Heavy rain towards our east


The storm closest to us continues to rain CGs, many close around us. We are pretty certain one strike had hit a radio mast in front of us, as well as one hitting the trees nearby. The storms continued east and it wasn't long before we had crossed the state line and entered Missouri.  We immediately entered the town of Drexel, which seemed a classic, small American town.


Drexel, the view from my car seat

Driving through Drexel, Missouri


A little further down the road, we parked up and watched the storm pass over. We had saw plenty of lightning passing over and even some large raindrops as the storm passed over. Sadly, I stayed in the car for most of our time in Missouri as the pollen count was through the roof, triggering some severe hayfever! With my swollen eyes and red nose, I must have looked like I had been in the losing corner of a boxing match...


Lightning in Drexel


Our storm continued to travel slightly south east, so we made tracks to travel south and through Amsterdam, Missouri, to watch the storm.  My memory is again a little clouded on exactly what was going on here as my hayfever really kicked up whilst waiting at this location. All I do remember is a nearby resident shooting some sort of air gun in our general direction... and a few close CGs...


Stormy skies in Amsterdam

Stormy skies in Amsterdam


As much as we wanted to continue watching the storm progress, our time was limited as we would need to be on our way back towards Dallas, as a fellow chaser had an early flight the following day. We were a good 490-odd miles from the destination (yes...and that works out to be just shy of 8 hours drive in a car). We set off from the storm around 6pm and aimed for Ardmore, Oklahoma to split the journey to reduce it either side of the much needed evening rest. 


Storm in the distance

Looking back at the storm - what a beautiful sight


The journey to Ardmore was pretty heavy going, but we had many sights on our way back. A great sunset to our west, as well as many towns on the way back that carried significant history. One of the most notable was the ghost town of Picher, Oklahoma,which was severely undermined for over a century and subject to collapse at any time. Further catastrophe in the town was due to the mining that had contaminated the water supply and subsequently many became ill. If this still wasn't enough, the town was also hit by an EF4 in 2008, destroying 150 homes. 


We stopped off in Tulsa, Oklahoma, for dinner (we enjoyed our last Braums of the tour!) and a comfort break before piling on the extra miles to Ardmore, where we stayed in a sub-par Super 8 for the night.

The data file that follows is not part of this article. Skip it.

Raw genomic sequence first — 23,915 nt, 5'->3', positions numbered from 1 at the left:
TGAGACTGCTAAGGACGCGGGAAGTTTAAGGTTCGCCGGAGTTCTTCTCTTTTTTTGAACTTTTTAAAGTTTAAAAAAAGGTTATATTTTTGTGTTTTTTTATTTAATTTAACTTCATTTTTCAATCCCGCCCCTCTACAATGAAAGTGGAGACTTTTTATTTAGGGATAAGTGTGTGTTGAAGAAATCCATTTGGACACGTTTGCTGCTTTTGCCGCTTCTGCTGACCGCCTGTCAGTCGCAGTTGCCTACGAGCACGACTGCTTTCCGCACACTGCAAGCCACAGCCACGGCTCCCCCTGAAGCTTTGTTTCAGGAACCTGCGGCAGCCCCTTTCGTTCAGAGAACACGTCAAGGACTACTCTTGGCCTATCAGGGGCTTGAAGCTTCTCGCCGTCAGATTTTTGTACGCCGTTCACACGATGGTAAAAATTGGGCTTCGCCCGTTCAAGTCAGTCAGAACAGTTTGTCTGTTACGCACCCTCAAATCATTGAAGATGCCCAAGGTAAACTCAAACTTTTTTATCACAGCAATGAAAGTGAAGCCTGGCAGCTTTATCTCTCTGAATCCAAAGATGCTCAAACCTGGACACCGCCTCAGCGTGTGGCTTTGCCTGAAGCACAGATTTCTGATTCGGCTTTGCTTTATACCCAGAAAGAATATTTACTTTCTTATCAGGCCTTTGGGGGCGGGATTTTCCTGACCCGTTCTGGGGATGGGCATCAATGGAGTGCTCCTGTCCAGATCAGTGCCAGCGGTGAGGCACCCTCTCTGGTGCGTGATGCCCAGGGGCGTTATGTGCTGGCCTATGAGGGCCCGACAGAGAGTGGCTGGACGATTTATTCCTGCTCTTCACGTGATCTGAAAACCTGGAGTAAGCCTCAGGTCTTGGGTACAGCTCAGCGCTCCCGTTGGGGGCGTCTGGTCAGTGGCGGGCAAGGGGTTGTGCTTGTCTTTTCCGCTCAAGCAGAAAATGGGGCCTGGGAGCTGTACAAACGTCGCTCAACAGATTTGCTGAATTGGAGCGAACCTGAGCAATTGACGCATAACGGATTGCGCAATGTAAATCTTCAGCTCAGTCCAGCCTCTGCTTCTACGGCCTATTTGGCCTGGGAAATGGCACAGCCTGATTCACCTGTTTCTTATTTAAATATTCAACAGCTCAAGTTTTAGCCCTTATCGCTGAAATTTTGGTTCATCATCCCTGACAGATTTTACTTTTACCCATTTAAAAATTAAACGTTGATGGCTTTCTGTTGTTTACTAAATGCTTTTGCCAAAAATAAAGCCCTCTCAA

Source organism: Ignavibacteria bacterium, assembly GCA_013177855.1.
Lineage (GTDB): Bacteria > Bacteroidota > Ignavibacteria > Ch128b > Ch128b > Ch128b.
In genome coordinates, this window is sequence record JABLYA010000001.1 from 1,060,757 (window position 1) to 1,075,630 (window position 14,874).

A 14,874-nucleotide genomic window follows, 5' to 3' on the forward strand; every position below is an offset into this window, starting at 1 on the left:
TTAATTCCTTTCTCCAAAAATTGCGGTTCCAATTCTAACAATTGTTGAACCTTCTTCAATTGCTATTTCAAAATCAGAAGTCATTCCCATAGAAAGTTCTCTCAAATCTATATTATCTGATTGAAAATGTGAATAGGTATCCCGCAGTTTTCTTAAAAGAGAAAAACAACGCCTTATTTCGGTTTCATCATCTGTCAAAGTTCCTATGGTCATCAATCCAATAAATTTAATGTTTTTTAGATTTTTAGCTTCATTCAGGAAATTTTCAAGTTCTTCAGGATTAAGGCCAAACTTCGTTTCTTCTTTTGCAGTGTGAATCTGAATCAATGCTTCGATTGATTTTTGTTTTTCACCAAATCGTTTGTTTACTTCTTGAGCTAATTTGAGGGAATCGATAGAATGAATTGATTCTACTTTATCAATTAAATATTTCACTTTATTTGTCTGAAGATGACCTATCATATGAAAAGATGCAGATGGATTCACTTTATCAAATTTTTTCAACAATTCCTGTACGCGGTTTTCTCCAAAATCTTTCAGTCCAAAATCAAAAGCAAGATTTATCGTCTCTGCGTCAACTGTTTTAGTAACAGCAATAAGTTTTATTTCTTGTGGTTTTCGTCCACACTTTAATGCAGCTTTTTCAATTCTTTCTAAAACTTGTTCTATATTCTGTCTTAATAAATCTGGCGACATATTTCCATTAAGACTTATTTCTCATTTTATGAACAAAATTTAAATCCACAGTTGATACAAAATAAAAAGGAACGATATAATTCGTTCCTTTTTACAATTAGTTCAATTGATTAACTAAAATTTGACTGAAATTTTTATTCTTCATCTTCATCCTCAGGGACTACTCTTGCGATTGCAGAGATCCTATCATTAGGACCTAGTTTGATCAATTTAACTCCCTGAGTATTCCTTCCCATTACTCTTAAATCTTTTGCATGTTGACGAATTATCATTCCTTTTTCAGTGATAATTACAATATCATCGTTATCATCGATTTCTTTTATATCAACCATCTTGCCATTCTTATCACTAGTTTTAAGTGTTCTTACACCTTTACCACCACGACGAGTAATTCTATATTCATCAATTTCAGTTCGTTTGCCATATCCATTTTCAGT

After only a few hours sleep, we hit the road again and made way for Dallas, saying goodbye to fellow chasers and welcoming Tour 3 to the stage. Although gutted to not be still out there with them, I am pleased to be home - catching up with my girlfriend, Hannah (who surprised me by meeting me at Heathrow), as well as my friends and family. 


Thank you for following the blog during my time with Tour 2 Netweather Storm Chase USA. I hope you had as much time following it as I did writing it.  I'll continue to update with notable storms and virtual chases over the year and I hope to return to Tornado Alley next year for Chase 2018...although that is yet to be confirmed!


Until my next post, 



Day 9: Twistex and Twister

Posted on 30th May, 2017

For what may seem to be the last down day of the tour before our penultimate chase tomorrow, it was a down day of all down days. I awoke with a swollen wrist and feared that I may have actually fractured it. I did have some taunts from the team before they saw the swelling and colour difference and the taunts soon dropped away (mum/Hannah - it's MUCH better now and doesn't hurt, is barely swollen and feels fine!).


I finished a great breakfast (waffles and syrup is the best wake up meal ever) and met at 11 am for us to leave. Many of the team were hungover from their trip to the bars last night and missed breakfast, so we had a brunch visit to Jimmy's Egg, which was a breakfast bar right next to the hotel. As I'd eaten, I just went for a tea (something the USA can never get quite right...).


Our journey today was to Wichita, Kansas, to get into position for the marginal risk tomorrow. As it was a down day, we also wanted to make sure we saw some of the storm-chasing sights of tornado alley. Our first start was via El Reno, where we visited the Twistex Memorial.  This memorial is in place for the three, well respected chasers that were killed in the El Reno tornado of May 31st 2013.


The Twistex Memorial

The Twistex Memorial, near El Reno in Oklahoma



It's an important place to visit for any chaser to visit. Tim Samaras, and his team, were considered as one of the safest chasers at the time and were researching these monstrous tornadoes to help save lives in the future. They were unfortunately caught out by the beast that was El Reno, the largest tornado ever recorded. Essentially, no matter how good you think you are, Mother Nature is not a force to be reckoned with and always will hold the trump card. Seeing this is very humbling and reinforces the need to respect nature. 


We spent about 10 minutes marking our respects (and watching a spider jump at Dave) before heading on to Wichita. We still had a small detour to Wakita to make though. For those who like storm chasing because of one particular blockbuster, they will know that this is the town that Twister was based on.


The Wakita Water Tower 


The town of Wakita is really small. I was shocked at how small it was! Our target was the Twister Museum, of which we initially thought was closed. This place was awesome. Twister is the film that inspired my interest in tornadoes many, many years ago and it was pretty surreal being in the town that it was set in, as well as see behind the scenes footage and to see and touch some of the props. I even saw Dorothy I!